Cinematography For Directors
Cinematography For Directors is series of short videos dissecting the shot selection and framing used in nine specific scenes in the movie Drinking Games. HUGE thanks to Cinematographer Andrew "Tank" Rivara at TankLightsYouUp.com and AC Chris Falkowski for making it all possible!
My hope is that the ideas expressed in the videos help your decision-making process on your next film. Remember, these are just ideas, a jumping off point, a way to start thinking about picking and framing shots. Hope it's helpful!
***Ep 1 - Slow Dolly***
I discuss why we used a slow dolly into the character of Tom to introduce him, and some ways you can apply this move to your own projects. Full text below.
I'm an independent producer/director with award-winning features distributed in theaters, online and internationally. When I have a new project, I do a lot of Q&A's and with my new feature Drinking Games, I took a lot of questions about the cinematography and shot selection. I thought this type of breakdown would be helpful to other directors like you, so I put in video form. You can check out my films below, they're all available on Hulu, iTunes and Amazon.
Turtle Hill, Brooklyn
***Full Video Text***
It’s important to me to use the opening shots that establish a character to frame who the person is in relation to the world.
The Graduates- as the car comes whipping into everyone’s world, that person is in a location and behaving in a way that will define them for better or worse. Even the color palette at each location is specifically designed to teach us who the character is without any dialog.
Turtle Hill, Brooklyn- Will and Mateo are the two central characters. We introduce them with Will passively lying in bed, waiting to have his day presented to him, and Mateo scurrying around trying to look like the perfect boyfriend. This is also symbolic of how they each deal with the infidelity at the center of the story.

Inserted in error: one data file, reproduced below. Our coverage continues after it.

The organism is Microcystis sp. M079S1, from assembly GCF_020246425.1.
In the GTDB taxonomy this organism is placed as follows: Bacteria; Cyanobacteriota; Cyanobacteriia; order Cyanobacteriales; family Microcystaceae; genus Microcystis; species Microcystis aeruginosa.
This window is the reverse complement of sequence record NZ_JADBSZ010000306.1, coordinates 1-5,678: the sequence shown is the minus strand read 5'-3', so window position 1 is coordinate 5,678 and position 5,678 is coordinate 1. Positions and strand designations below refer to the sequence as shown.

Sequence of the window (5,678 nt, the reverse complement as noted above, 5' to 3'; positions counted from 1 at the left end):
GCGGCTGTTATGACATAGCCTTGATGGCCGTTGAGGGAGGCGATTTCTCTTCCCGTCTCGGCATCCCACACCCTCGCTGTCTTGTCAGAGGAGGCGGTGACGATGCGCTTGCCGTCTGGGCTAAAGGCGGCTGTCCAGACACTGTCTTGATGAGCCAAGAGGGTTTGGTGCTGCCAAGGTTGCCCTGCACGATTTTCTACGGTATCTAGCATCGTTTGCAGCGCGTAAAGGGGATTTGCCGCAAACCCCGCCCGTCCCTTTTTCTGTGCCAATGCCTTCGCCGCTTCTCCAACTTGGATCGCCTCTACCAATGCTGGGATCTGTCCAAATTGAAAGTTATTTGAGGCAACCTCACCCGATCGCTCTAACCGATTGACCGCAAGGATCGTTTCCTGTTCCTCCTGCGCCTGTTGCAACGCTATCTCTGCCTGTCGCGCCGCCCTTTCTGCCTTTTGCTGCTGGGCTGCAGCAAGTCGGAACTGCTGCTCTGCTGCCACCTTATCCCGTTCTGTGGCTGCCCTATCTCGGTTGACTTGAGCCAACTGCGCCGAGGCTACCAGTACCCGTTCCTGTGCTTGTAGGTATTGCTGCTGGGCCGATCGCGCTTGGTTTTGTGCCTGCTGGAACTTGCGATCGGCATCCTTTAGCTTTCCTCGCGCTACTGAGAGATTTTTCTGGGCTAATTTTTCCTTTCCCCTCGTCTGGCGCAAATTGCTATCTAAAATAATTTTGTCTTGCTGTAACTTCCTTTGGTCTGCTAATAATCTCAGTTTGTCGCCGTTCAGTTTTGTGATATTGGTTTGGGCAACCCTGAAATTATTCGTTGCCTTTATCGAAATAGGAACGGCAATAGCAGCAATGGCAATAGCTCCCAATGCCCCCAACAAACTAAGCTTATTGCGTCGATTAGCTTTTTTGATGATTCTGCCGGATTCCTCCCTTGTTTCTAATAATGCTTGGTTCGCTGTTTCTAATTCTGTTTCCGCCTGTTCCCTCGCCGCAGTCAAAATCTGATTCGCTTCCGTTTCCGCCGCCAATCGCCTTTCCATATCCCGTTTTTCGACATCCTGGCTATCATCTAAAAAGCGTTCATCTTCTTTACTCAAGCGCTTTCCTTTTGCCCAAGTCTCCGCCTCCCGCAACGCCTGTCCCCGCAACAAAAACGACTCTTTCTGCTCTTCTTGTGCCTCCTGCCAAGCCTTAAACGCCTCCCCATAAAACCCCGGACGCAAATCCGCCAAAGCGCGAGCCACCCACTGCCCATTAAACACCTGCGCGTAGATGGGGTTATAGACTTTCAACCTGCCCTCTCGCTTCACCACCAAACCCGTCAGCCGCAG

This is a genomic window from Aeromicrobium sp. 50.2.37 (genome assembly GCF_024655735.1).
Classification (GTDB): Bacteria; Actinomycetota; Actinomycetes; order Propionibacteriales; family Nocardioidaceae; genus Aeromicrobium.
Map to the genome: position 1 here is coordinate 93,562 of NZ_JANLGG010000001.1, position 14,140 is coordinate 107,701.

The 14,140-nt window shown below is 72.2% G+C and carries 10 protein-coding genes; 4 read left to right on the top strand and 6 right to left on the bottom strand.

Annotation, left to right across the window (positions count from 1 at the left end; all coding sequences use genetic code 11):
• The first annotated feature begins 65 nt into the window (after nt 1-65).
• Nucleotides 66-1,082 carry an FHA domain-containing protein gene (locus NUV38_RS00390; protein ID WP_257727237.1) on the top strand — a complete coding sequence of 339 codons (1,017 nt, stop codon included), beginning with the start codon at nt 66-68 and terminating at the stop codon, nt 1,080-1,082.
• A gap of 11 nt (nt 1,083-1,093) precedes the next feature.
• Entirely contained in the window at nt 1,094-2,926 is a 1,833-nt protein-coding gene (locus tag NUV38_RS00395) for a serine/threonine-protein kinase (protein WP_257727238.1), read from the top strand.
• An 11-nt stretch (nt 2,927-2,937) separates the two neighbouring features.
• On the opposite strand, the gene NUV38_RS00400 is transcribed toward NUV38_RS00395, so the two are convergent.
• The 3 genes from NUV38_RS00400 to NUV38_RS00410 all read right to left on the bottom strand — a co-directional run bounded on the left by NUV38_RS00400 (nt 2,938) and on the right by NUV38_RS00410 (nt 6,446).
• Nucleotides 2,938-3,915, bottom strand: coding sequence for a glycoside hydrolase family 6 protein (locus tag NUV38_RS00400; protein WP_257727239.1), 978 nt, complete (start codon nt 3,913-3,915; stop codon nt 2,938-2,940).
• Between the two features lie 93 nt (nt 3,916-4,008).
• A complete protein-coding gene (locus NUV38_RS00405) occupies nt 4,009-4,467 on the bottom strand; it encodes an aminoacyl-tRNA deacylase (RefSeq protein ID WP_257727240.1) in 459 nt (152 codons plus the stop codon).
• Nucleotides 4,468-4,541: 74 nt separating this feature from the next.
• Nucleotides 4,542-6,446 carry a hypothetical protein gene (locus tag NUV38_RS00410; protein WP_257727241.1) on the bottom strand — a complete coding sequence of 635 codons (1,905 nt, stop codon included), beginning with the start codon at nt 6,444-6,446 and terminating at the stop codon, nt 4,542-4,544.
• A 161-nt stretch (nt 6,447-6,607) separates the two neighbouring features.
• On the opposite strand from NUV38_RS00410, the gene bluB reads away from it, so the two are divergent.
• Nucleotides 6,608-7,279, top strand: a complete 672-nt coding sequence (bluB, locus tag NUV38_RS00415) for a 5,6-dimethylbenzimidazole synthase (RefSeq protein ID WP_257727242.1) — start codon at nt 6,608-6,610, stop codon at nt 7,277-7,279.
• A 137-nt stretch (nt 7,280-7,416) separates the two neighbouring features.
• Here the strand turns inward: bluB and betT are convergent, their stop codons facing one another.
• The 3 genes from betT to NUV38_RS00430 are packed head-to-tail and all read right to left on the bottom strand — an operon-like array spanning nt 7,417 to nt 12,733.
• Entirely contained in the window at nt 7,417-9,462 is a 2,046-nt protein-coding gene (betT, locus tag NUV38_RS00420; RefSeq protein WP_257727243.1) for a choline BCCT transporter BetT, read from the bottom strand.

So here, in Drinking Games, Tom is not the central character, but he is an important one, and his arc is basically: he tries to be cool and do things right, but the world is out of his control, and slowly swallows him up in a darkly funny way.
So we tried to mirror that with the camera movement. Using a small jib- 12-feet- we slowly creep forward while the obnoxious kids slowly pick him apart.
Our DP, Tank Rivara guided the jib while our AC Chris Falkowski climbed ninja-like over the first couch, WHILE pulling focus.
Because of the shooting angle, we were not able to have him climb over the second couch, so the actors leapt up as soon as the camera passed and slid the second couch out of Chris’s path.
All of this had to be done with precise timing, and silence. I believe it took 9 takes, the singles most takes of any scene/shot combo.
By the time we were done, the room was in shambles and people were standing everywhere. But the effect is a smooth, creeping attack on Tom, played here by the extremely talented Josh Bragg.
Hope that was interesting. I wanted to talk about some of the decision making process behind certain shots. This one I believe does a great job of complementing Josh’s portrayal of the character, and reflecting Tom’s arc.